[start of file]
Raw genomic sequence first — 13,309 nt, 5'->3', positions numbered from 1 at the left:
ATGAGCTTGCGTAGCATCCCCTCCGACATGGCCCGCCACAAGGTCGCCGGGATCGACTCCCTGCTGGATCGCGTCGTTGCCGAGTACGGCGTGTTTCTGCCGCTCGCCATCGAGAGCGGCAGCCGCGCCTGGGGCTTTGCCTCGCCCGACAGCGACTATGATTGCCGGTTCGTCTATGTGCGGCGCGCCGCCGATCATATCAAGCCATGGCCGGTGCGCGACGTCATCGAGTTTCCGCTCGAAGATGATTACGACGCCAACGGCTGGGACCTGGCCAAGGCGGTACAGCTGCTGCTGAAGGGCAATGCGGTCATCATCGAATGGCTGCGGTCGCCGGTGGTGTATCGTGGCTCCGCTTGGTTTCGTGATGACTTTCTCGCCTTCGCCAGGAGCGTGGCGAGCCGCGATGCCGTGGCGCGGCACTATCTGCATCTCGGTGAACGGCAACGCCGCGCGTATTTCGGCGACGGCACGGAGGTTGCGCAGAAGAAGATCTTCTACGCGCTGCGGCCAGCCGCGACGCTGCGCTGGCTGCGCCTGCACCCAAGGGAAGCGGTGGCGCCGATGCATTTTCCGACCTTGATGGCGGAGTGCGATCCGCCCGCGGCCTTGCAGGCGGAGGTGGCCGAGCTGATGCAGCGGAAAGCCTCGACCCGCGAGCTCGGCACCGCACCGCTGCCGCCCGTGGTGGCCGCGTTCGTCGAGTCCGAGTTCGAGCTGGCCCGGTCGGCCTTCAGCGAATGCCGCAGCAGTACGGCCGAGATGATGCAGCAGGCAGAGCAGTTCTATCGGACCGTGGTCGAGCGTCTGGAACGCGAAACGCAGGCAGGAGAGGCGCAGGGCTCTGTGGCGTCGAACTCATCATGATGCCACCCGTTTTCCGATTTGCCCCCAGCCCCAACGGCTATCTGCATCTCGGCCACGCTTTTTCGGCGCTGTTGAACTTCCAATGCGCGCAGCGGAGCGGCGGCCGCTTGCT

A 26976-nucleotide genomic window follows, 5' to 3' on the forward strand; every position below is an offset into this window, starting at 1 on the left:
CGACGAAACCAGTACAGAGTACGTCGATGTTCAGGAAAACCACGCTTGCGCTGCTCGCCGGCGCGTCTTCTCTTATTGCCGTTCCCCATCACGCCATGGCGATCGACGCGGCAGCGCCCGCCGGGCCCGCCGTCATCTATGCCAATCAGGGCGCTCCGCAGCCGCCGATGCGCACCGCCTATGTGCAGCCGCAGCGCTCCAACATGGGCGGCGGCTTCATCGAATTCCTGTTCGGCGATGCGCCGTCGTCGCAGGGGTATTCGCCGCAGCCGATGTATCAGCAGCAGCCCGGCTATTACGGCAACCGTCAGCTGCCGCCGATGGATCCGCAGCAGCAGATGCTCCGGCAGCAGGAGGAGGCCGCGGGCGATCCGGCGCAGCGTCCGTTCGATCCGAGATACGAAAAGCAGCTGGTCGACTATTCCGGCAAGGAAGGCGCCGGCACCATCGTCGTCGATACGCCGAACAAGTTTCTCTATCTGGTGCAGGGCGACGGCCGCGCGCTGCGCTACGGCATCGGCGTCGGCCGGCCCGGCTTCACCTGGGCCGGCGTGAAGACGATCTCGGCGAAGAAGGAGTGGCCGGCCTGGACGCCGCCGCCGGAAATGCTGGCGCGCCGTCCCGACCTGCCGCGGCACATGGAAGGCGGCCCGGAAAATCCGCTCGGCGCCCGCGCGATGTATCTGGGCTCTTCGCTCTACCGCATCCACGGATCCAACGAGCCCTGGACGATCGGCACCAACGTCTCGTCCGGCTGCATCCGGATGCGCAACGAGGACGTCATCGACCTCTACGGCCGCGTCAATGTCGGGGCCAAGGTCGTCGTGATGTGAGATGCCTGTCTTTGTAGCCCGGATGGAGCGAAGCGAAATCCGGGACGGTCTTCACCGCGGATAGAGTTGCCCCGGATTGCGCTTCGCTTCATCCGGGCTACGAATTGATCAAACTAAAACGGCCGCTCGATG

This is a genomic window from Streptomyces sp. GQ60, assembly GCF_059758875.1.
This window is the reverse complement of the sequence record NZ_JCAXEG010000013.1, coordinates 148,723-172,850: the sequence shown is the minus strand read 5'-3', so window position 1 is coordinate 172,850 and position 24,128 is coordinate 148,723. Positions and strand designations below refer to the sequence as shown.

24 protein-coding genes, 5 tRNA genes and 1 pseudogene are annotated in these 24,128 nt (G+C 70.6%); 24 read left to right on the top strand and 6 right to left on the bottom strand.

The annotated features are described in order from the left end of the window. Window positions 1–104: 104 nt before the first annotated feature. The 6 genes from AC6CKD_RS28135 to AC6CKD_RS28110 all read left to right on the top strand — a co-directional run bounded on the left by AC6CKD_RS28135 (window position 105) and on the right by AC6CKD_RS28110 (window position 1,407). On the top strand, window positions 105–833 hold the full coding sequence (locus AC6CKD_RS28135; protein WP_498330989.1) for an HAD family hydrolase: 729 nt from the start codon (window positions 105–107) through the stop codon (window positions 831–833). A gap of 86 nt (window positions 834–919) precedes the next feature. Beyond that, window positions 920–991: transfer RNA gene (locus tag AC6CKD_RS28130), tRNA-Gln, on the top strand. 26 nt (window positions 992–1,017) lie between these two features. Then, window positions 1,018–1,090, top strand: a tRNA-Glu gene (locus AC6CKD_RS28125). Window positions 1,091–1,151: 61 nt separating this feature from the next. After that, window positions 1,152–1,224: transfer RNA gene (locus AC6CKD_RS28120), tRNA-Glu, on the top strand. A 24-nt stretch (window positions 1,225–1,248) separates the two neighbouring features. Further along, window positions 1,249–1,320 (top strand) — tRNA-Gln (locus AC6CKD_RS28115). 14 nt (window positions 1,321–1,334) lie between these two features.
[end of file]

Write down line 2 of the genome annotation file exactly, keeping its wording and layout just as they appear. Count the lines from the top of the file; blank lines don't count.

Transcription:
ATGAGCTTGCGTAGCATCCCCTCCGACATGGCCCGCCACAAGGTCGCCGGGATCGACTCCCTGCTGGATCGCGTCGTTGCCGAGTACGGCGTGTTTCTGCCGCTCGCCATCGAGAGCGGCAGCCGCGCCTGGGGCTTTGCCTCGCCCGACAGCGACTATGATTGCCGGTTCGTCTATGTGCGGCGCGCCGCCGATCATATCAAGCCATGGCCGGTGCGCGACGTCATCGAGTTTCCGCTCGAAGATGATTACGACGCCAACGGCTGGGACCTGGCCAAGGCGGTACAGCTGCTGCTGAAGGGCAATGCGGTCATCATCGAATGGCTGCGGTCGCCGGTGGTGTATCGTGGCTCCGCTTGGTTTCGTGATGACTTTCTCGCCTTCGCCAGGAGCGTGGCGAGCCGCGATGCCGTGGCGCGGCACTATCTGCATCTCGGTGAACGGCAACGCCGCGCGTATTTCGGCGACGGCACGGAGGTTGCGCAGAAGAAGATCTTCTACGCGCTGCGGCCAGCCGCGACGCTGCGCTGGCTGCGCCTGCACCCAAGGGAAGCGGTGGCGCCGATGCATTTTCCGACCTTGATGGCGGAGTGCGATCCGCCCGCGGCCTTGCAGGCGGAGGTGGCCGAGCTGATGCAGCGGAAAGCCTCGACCCGCGAGCTCGGCACCGCACCGCTGCCGCCCGTGGTGGCCGCGTTCGTCGAGTCCGAGTTCGAGCTGGCCCGGTCGGCCTTCAGCGAATGCCGCAGCAGTACGGCCGAGATGATGCAGCAGGCAGAGCAGTTCTATCGGACCGTGGTCGAGCGTCTGGAACGCGAAACGCAGGCAGGAGAGGCGCAGGGCTCTGTGGCGTCGAACTCATCATGATGCCACCCGTTTTCCGATTTGCCCCCAGCCCCAACGGCTATCTGCATCTCGGCCACGCTTTTTCGGCGCTGTTGAACTTCCAATGCGCGCAGCGGAGCGGCGGCCGCTTGCT